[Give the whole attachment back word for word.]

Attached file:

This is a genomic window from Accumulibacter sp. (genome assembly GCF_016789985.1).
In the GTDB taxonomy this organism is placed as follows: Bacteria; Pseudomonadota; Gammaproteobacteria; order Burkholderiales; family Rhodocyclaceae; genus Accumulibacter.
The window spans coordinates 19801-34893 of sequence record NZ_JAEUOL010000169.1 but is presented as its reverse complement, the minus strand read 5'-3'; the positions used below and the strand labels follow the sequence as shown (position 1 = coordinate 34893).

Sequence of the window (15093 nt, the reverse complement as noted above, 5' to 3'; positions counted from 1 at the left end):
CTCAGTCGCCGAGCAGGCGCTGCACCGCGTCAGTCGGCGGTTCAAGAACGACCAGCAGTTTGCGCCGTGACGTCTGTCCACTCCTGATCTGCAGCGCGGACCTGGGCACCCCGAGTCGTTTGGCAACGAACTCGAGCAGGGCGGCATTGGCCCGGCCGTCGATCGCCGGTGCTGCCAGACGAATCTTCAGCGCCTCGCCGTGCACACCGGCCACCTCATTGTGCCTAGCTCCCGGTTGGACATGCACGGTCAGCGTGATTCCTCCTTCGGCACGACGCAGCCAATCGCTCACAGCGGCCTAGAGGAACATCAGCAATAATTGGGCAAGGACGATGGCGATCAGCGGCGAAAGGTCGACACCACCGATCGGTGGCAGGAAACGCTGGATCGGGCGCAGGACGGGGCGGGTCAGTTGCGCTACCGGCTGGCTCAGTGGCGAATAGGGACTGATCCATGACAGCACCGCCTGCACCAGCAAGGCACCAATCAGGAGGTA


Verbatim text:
This is a genomic window from Accumulibacter sp. (genome assembly GCF_016789985.1).
In the GTDB taxonomy this organism is placed as follows: Bacteria; Pseudomonadota; Gammaproteobacteria; order Burkholderiales; family Rhodocyclaceae; genus Accumulibacter.
The window spans coordinates 19801-34893 of sequence record NZ_JAEUOL010000169.1 but is presented as its reverse complement, the minus strand read 5'-3'; the positions used below and the strand labels follow the sequence as shown (position 1 = coordinate 34893).

Sequence of the window (15093 nt, the reverse complement as noted above, 5' to 3'; positions counted from 1 at the left end):
CTCAGTCGCCGAGCAGGCGCTGCACCGCGTCAGTCGGCGGTTCAAGAACGACCAGCAGTTTGCGCCGTGACGTCTGTCCACTCCTGATCTGCAGCGCGGACCTGGGCACCCCGAGTCGTTTGGCAACGAACTCGAGCAGGGCGGCATTGGCCCGGCCGTCGATCGCCGGTGCTGCCAGACGAATCTTCAGCGCCTCGCCGTGCACACCGGCCACCTCATTGTGCCTAGCTCCCGGTTGGACATGCACGGTCAGCGTGATTCCTCCTTCGGCACGACGCAGCCAATCGCTCACAGCGGCCTAGAGGAACATCAGCAATAATTGGGCAAGGACGATGGCGATCAGCGGCGAAAGGTCGACACCACCGATCGGTGGCAGGAAACGCTGGATCGGGCGCAGGACGGGGCGGGTCAGTTGCGCTACCGGCTGGCTCAGTGGCGAATAGGGACTGATCCATGACAGCACCGCCTGCACCAGCAAGGCACCAATCAGGAGGTA